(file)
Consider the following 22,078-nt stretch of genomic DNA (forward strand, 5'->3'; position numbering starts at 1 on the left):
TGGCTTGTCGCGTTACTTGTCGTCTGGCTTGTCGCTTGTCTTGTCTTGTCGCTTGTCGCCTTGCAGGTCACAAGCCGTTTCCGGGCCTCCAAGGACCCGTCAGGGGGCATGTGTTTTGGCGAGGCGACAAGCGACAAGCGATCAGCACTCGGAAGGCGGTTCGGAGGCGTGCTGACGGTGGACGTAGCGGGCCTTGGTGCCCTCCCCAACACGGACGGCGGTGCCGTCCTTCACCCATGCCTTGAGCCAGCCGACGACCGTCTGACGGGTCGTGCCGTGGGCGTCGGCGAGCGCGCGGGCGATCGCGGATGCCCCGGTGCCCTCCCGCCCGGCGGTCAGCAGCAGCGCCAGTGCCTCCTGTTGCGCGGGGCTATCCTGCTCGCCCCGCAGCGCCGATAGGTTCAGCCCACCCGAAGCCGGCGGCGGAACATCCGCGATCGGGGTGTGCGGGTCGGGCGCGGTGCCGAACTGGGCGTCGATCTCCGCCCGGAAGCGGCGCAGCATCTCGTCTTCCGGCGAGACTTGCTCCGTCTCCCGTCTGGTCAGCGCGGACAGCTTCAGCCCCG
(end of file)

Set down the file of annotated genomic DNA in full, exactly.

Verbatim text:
Consider the following 22,078-nt stretch of genomic DNA (forward strand, 5'->3'; position numbering starts at 1 on the left):
TGGCTTGTCGCGTTACTTGTCGTCTGGCTTGTCGCTTGTCTTGTCTTGTCGCTTGTCGCCTTGCAGGTCACAAGCCGTTTCCGGGCCTCCAAGGACCCGTCAGGGGGCATGTGTTTTGGCGAGGCGACAAGCGACAAGCGATCAGCACTCGGAAGGCGGTTCGGAGGCGTGCTGACGGTGGACGTAGCGGGCCTTGGTGCCCTCCCCAACACGGACGGCGGTGCCGTCCTTCACCCATGCCTTGAGCCAGCCGACGACCGTCTGACGGGTCGTGCCGTGGGCGTCGGCGAGCGCGCGGGCGATCGCGGATGCCCCGGTGCCCTCCCGCCCGGCGGTCAGCAGCAGCGCCAGTGCCTCCTGTTGCGCGGGGCTATCCTGCTCGCCCCGCAGCGCCGATAGGTTCAGCCCACCCGAAGCCGGCGGCGGAACATCCGCGATCGGGGTGTGCGGGTCGGGCGCGGTGCCGAACTGGGCGTCGATCTCCGCCCGGAAGCGGCGCAGCATCTCGTCTTCCGGCGAGACTTGCTCCGTCTCCCGTCTGGTCAGCGCGGACAGCTTCAGCCCCG